Confidence: More compelling than smarts
Alan D. Thompson, ACC
People’s beliefs about their abilities have a profound effect on those abilities. Ability is not a fixed property; there is a huge variability in how you perform. People who have a sense of self-efficacy [an element of confidence] bounce back from failure; they approach things in terms of how to handle them rather than worrying about what can go wrong.
Dr Albert Bandura
As part of coaching high performers internationally, I still get to travel around quite a bit. While in Singapore recently giving a seminar on “Architecting brilliance” to the International Coach Federation, I enjoyed hearing from many parents in the audience who felt that high performers should be supported even further. After the presentation, a bubbly Asian woman and a grey-haired gentleman approached me. They wanted to know more about the kind of coaching work I do, and whether it would help their son.
“He’s nine years old, and very bright. Would you be able to coach him tomorrow before you go back to Australia?” they asked. Not one to turn down any high performer, I had them schedule a time with me.
Later the next day, my driver pulled up to a large mansion just outside the bustling city hub of Singapore. As I buzzed into the gate, a small boy bounced out from the front room of the house to greet me. “You must be Oscar!” I said, extending my hand.
Indeed it was. Oscar’s confidence was evident immediately. He spoke eloquently, covering his day in school, including the new round of maths testing his class had undertaken. He drifted between a mixture of several accents—a result of his upbringing in various countries. Once his parents joined us for the session, Oscar moved easily to speaking about his latest discoveries, the concept of irrationality, and his favourite soccer players. At one point, he uncovered new solutions to one of the somatic coaching exercises, reaching a conclusion that I hadn’t heard previously. We rounded out the session talking about languages—Oscar is one of the many high performers being taught more than one language at home and at school.
Even when he didn’t know the answer to something, Oscar always seemed sure of himself, secure in the knowledge that he was deserving, safe, and supported. He was a genuinely confident nine-year-old!
Given the confusion—and sometimes negative perception—of self-esteem, let’s start with a bunch of statements to help define each term: self-esteem, self-efficacy, optimism, and confidence.
I am worthy and deserving. This is one of the classic definitions of self-esteem, and looks at a child’s relationship with themselves. We’re not going to reference this one too much. I’m in alignment with Professor Martin Seligman’s notion here that self-esteem is not a useful focus on its own, cannot be taught, and that “self-esteem is a by-product of doing well.”
I can achieve my own goals. Psychologists refer to this one as self-efficacy (self-effectiveness). It looks at a child’s sureness in their own abilities as both an understanding of their strengths, and a trust in themselves.
I feel positive about my life. Closely linked to these concepts, the idea of optimism is extremely important, as it defines a child’s belief that life is generally “good”, and that the world is a safe place.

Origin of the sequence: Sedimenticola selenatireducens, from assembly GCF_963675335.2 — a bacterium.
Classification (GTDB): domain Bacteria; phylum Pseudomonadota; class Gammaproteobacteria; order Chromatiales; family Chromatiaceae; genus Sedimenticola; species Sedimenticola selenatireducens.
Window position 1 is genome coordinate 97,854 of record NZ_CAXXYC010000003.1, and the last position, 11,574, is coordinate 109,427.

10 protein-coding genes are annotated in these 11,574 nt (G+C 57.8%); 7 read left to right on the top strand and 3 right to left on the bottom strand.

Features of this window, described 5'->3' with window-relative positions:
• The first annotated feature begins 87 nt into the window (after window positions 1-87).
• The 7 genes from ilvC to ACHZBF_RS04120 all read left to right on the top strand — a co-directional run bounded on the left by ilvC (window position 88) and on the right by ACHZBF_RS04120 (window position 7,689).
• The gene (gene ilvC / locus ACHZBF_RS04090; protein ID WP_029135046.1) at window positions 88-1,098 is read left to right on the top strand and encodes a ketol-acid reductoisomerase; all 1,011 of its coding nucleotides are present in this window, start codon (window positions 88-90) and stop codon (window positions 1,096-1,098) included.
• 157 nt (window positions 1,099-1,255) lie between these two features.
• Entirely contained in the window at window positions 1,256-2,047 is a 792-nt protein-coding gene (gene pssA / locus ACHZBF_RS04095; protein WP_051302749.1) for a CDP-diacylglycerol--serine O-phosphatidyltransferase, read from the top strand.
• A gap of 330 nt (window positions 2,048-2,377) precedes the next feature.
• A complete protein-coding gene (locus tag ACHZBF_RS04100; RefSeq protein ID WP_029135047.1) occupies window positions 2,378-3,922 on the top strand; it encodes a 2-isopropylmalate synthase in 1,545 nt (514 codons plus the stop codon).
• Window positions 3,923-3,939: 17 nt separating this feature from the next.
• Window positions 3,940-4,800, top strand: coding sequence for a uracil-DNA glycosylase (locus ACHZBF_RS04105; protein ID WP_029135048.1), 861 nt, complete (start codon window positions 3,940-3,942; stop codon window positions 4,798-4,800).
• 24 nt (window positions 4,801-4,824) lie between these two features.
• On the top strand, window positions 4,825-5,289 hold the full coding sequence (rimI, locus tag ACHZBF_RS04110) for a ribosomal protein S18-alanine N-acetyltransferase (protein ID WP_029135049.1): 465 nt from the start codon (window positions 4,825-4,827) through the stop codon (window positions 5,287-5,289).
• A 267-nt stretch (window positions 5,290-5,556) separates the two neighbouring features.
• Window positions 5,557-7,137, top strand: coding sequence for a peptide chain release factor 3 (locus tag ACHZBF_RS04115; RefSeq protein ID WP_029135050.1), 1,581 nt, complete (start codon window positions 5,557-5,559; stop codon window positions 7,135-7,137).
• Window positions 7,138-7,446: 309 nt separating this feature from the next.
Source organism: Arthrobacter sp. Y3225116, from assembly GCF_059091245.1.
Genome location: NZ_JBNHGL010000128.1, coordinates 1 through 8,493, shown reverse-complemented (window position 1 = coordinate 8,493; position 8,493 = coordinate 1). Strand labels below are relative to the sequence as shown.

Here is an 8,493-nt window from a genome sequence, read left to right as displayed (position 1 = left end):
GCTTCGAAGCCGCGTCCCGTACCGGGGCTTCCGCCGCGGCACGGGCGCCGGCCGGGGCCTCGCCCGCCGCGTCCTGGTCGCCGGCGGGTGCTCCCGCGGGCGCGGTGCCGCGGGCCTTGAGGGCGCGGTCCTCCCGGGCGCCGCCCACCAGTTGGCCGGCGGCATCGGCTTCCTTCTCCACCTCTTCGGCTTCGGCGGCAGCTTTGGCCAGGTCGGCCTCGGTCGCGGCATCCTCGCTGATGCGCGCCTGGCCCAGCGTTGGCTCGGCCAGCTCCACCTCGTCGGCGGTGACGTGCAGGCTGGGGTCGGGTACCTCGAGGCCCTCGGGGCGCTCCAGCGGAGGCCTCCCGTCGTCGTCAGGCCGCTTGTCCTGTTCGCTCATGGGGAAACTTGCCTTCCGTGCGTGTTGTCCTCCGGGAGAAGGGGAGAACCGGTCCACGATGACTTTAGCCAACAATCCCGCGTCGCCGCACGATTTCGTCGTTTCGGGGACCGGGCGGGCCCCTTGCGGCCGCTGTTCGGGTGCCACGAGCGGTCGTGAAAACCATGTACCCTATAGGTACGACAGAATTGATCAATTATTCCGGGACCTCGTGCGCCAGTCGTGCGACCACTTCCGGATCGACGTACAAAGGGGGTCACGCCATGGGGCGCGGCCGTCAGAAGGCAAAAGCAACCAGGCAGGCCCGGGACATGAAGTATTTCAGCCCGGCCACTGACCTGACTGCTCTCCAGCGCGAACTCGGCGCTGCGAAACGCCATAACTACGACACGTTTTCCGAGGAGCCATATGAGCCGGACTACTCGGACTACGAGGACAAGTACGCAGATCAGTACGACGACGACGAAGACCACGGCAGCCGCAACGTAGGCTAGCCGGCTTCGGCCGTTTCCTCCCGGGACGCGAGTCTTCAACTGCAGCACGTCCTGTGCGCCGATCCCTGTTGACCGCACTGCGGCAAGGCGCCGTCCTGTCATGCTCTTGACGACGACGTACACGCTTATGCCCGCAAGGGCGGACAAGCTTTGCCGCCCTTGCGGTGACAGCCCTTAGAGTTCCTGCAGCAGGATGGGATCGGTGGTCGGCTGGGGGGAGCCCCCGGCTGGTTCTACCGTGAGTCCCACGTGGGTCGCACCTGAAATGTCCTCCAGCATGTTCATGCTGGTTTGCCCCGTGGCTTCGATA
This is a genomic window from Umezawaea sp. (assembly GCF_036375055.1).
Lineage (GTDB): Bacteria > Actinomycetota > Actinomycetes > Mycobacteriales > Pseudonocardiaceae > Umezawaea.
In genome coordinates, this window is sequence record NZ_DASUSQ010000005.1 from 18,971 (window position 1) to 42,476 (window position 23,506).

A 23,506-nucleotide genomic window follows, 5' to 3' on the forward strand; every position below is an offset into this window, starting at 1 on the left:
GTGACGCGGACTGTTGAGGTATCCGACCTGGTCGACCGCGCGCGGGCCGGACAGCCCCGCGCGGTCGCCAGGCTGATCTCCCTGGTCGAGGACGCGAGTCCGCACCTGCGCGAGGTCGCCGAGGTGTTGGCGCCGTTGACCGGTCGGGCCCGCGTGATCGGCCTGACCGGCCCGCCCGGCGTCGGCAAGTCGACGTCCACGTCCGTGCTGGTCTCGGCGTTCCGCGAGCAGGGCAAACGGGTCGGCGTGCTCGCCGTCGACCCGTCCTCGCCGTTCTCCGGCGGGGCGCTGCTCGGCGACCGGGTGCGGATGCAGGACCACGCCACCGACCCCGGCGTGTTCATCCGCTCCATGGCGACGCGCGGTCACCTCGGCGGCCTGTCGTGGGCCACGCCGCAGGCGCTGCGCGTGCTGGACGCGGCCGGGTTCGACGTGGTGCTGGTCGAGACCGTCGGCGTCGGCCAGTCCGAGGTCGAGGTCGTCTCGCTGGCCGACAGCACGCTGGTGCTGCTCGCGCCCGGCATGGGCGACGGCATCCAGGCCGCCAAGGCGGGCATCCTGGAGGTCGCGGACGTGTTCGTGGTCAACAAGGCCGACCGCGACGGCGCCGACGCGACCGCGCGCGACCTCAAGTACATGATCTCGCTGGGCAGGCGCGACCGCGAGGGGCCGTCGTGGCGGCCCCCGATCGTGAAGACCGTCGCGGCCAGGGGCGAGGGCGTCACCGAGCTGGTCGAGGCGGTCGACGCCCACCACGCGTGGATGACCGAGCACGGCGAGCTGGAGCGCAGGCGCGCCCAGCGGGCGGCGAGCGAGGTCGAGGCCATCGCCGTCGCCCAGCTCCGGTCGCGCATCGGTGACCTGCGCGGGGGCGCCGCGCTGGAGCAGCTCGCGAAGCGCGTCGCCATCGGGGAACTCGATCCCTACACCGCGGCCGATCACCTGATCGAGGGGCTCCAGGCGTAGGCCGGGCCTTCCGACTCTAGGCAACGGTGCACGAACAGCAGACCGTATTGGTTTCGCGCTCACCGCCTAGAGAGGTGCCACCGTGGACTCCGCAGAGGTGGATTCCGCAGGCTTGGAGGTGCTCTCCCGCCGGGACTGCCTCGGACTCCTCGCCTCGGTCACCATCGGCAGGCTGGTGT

Finally, confidence is an external expression of a combination of these. Self-efficacy plus optimism, taking into account previous experience and the importance of a goal or event.
Here’s a way to visualise that relationship. I’ve developed it based on work by confidence specialist Dr Carol Craig and, later, management psychologist Dr Anna Rowley:
Confidence = “I can achieve my own goals” + “I feel positive about my life”
+ Previous experience + Importance of goal or event
In other words, confidence appears when “I believe that I can achieve my own goals” is coupled with “I feel positive about my life” (varying based on previous experience and how important a particular goal or event is to me).
The quality of confidence is highly visible; you know a confident child when you see one. They are articulate, with a dynamic and bold use of language. They have unwavering eye contact (depending on the culture). They are also comfortable with trying new things, not knowing the answer and, yes, failure. Importantly, confident children also know when and how to remove themselves from harmful situations (including bullying).
Confidence is a distinct quality of high performers. I’ve found high performers in the creative and arts industries to be some of the best examples of natural confidence. Many of them have been given an early strong foundation of support, have identified their own passions and bring optimism to their own continued success. However, in such a volatile industry (many creative performers aren’t sure what their next project will be), sometimes expressing confidence deliberately is necessary. Happily, this “acting as if” has a positive strengthening effect on deeper foundations, including self-esteem.
Confidence is not a competition. Dr Nathaniel Branden (a gifted child himself) was one of the most prolific voices in the study and application of self-esteem across six decades (1960s through to the 2010s). In his later years, his overly complex and academic theories were sharpened with a more approachable edge: “I remember reflecting on the issue of self-esteem versus confidence one day while watching my dog play in the backyard. She was running about, sniffing flowers, chasing squirrels, leaping into the air and showing great joy (from my human perspective) in being alive. She was not thinking (I am sure) that she was more glad to be alive at that moment than the dog next door. She was simply delighting in her own existence. That moment captured something essential about my understanding of self-esteem.”
After giving a seminar on confidence in Sydney, Australia, a woman came up to me concerned about one of her son’s current challenges. As she told it, he was constantly boasting to others about his intellect and how talented he was. Her question surprised me, as she asked: “What do you do with children who have too much confidence?”
Though the question was justified, the concepts were slightly misplaced. There is no such thing as too much confidence. Perhaps more important even than financial security, mental wellbeing, or physical wellness—none of which have a “ceiling”—confidence is a limitless quality.
If you are noticing a child that seems to have “too much confidence”, consider that it may be in fact the opposite. A lack of confidence can be masked by arrogance, boasting, and “showing off”.
After the trainwreck of the 1980s “self-esteem movement”, I’d like to think that parents and teachers have learned what not to do.